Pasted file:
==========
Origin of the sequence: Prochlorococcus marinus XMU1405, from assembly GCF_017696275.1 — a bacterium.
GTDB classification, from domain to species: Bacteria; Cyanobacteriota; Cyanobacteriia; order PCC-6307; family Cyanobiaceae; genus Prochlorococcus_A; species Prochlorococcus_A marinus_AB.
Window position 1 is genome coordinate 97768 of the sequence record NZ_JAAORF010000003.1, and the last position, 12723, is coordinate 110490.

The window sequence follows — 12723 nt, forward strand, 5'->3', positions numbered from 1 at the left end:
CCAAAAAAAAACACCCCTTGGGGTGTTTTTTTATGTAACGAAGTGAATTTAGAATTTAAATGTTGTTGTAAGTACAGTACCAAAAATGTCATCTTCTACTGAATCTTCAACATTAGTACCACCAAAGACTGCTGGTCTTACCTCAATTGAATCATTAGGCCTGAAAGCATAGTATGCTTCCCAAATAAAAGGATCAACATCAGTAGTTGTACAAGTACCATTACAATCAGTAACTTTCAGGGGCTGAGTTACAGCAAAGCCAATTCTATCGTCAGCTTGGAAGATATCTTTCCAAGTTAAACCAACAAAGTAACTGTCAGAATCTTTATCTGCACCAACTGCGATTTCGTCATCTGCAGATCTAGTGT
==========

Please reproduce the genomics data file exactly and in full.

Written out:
Origin of the sequence: Prochlorococcus marinus XMU1405, from assembly GCF_017696275.1 — a bacterium.
GTDB classification, from domain to species: Bacteria; Cyanobacteriota; Cyanobacteriia; order PCC-6307; family Cyanobiaceae; genus Prochlorococcus_A; species Prochlorococcus_A marinus_AB.
Window position 1 is genome coordinate 97768 of the sequence record NZ_JAAORF010000003.1, and the last position, 12723, is coordinate 110490.

The window sequence follows — 12723 nt, forward strand, 5'->3', positions numbered from 1 at the left end:
CCAAAAAAAAACACCCCTTGGGGTGTTTTTTTATGTAACGAAGTGAATTTAGAATTTAAATGTTGTTGTAAGTACAGTACCAAAAATGTCATCTTCTACTGAATCTTCAACATTAGTACCACCAAAGACTGCTGGTCTTACCTCAATTGAATCATTAGGCCTGAAAGCATAGTATGCTTCCCAAATAAAAGGATCAACATCAGTAGTTGTACAAGTACCATTACAATCAGTAACTTTCAGGGGCTGAGTTACAGCAAAGCCAATTCTATCGTCAGCTTGGAAGATATCTTTCCAAGTTAAACCAACAAAGTAACTGTCAGAATCTTTATCTGCACCAACTGCGATTTCGTCATCTGCAGATCTAGTGT